My previous post on promises explained how to create a thenable with a custom constructor signature, which is a pretty good way to implement something like:

new NetworkRequest(url).then(process)

Calling then in the above returns a vanilla promise, which is useful most of the time.

But what about custom thens? For example, then could be used to periodically check sanity. We might only want the computation to proceed if the intermediate values pass certain checks, and fail otherwise.

new Paranoid().then(check).then(F).
               then(check).then(G).
	       ...

rewritten to

new Paranoid().then(F).then(G)...

A Validating Promise

Domenic Denicola explained how to extend an es6 promise. I used that snippet as a guide to implement ValidatingPromise below.

validating_promise.js
class ValidatingPromise extends Promise {

    then (onFulfilled, onRejected)
    {
        const $onFulfilled = this.wrap(onFulfilled)
        return super.then($onFulfilled, onRejected).copyContext(this)
    }
    
    copyContext (validatingPromise)
    {
	this.validate = validatingPromise.validate
	this.accumulator = validatingPromise.accumulator
	return this
    }

    wrap (onFulfilled)
    {
	let $onFulfilled = (value) => {
	    const error = this.validate(value)
	    if (error)
		throw error +
	              ' after intermediate values ' +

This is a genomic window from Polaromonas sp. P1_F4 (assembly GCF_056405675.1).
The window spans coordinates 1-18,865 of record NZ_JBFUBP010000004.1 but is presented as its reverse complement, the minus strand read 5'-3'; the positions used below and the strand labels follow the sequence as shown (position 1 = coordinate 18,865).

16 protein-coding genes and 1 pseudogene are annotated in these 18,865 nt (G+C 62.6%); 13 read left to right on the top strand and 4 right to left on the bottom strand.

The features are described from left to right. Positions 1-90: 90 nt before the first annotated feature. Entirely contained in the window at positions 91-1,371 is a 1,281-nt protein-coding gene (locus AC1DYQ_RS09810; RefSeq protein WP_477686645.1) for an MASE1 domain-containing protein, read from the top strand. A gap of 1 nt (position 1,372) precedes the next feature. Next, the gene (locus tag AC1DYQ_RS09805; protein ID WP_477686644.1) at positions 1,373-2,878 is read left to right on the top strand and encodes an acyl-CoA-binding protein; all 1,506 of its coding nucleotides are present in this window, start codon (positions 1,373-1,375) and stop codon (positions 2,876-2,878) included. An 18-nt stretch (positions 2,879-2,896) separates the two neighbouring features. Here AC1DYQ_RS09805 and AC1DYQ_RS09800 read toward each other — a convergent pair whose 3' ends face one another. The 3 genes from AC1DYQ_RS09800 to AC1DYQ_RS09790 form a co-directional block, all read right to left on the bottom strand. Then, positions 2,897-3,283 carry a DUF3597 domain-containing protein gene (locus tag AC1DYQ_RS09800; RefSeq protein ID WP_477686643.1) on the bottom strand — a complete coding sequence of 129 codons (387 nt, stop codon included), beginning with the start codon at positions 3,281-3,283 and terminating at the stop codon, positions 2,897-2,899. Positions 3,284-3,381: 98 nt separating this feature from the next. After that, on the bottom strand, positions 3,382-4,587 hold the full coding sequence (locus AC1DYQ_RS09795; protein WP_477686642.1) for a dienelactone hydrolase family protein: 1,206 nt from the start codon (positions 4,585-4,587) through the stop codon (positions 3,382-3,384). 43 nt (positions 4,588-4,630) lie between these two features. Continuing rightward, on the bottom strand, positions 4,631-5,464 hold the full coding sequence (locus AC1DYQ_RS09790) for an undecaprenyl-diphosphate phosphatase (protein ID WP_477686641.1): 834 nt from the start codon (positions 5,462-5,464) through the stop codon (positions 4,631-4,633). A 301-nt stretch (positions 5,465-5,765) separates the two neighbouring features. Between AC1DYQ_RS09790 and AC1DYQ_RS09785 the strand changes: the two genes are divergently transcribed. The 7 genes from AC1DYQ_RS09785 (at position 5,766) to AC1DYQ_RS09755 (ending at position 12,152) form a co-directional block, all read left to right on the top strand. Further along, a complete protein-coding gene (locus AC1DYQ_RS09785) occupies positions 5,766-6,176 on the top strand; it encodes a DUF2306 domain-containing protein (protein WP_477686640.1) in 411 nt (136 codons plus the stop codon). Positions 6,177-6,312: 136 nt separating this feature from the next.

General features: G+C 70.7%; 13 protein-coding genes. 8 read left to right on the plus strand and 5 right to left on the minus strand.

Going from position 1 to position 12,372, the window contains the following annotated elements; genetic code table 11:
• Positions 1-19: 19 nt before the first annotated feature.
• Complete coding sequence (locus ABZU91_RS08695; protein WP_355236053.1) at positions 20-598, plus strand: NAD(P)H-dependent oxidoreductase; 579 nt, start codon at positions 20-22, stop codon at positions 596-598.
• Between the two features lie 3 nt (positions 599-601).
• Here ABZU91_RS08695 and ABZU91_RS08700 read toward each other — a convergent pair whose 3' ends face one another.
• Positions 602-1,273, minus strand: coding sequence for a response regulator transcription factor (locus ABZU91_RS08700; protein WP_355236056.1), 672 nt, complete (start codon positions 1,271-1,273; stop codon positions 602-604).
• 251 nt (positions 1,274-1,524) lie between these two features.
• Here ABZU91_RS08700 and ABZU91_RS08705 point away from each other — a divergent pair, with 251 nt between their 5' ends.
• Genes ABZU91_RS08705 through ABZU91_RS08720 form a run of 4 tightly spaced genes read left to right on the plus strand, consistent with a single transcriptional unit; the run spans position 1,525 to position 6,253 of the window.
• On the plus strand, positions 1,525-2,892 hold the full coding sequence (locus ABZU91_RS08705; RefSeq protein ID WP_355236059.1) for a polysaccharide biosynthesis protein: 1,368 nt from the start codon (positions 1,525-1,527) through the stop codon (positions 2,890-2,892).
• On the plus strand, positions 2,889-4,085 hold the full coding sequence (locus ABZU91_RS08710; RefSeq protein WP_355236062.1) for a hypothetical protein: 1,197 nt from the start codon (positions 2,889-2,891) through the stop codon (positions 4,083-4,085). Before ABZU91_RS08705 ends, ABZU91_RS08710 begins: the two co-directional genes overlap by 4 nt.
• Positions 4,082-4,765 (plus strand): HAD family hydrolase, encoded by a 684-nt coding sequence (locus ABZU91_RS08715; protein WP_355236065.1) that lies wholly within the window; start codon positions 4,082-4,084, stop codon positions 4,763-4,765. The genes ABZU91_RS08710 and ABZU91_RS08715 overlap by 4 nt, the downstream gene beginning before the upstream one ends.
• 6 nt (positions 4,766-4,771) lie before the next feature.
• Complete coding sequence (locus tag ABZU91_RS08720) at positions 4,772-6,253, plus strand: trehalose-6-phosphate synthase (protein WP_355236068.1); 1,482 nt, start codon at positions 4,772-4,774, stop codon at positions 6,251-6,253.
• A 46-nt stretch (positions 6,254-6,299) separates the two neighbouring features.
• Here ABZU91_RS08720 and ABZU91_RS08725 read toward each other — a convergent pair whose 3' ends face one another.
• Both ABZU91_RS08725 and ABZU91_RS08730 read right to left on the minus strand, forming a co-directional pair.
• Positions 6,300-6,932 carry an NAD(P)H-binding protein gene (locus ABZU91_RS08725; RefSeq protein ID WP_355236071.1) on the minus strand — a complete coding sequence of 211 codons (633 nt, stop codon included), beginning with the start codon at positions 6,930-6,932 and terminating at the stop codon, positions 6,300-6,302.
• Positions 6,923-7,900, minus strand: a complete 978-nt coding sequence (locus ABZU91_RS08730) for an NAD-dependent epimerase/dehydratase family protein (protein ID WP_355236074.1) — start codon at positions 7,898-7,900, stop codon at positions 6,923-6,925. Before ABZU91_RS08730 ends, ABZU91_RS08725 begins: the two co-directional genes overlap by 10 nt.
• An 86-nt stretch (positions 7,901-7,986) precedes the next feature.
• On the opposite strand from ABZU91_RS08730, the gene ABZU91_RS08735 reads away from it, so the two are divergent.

this.accumulator.join(',')

	    this.accumulator.push(value)
	    
	    return onFulfilled(value)
	}

	return $onFulfilled
    }
}

Notes on ValidatingPromise

To thread context through a chain of thens I’ve added a copyContext method. Although super.then returns an instance of ValidatingPromise, its contract with the derived class’s constructor cannot be modified. copyContext handles copying non-native promise state, in this case validator information.

wrap takes care of wrapping onFullfilled with validation logic. It only handles onFullfilled because there is no need to validate an already rejected computation.

It all comes together in then(onFulfilled, onRejected) as follows:

  1. Wrap onFullfilled in validation logic.
  2. Create a new promise using super.then.
  3. Copy the non-native promise state to the new promise using copyContext.
  4. Return the new promise

Using ValidatingPromise

Now we need a gimmick to test this contraption. How about a simple blacklist.

blacklist.js
class Blacklist
{
    constructor (iterable)
    {
	this.validator = this.validate.bind(new Set(iterable))
    }

    validate (value)
    {
	if (this.has(value))
	    return `Found blacklisted value ${value}`
    }

    begin (value)
    {
	return new ValidatingPromise((resolve, reject) => {
	    resolve(value)
	}).copyContext({
	    validate: this.validator,
	    accumulator: []
	})
    }
}

Test the blacklist

test_blacklist.js
let add = n => m => n + m

new Blacklist([4,13,666]).
    begin(10).
    then(add(-5)).
    then(add(6)).
    then(add(2)).
    then(add(9)).
    then(add(3)).
    then(console.log).
    catch(console.log)

Result

$ cat validating_promise.js blacklist.js test_blacklist.js | node
Found blacklisted value 13 after intermediate values 10,5,11

As expected, the computation is rejected upon encountering a blacklisted intermediate value.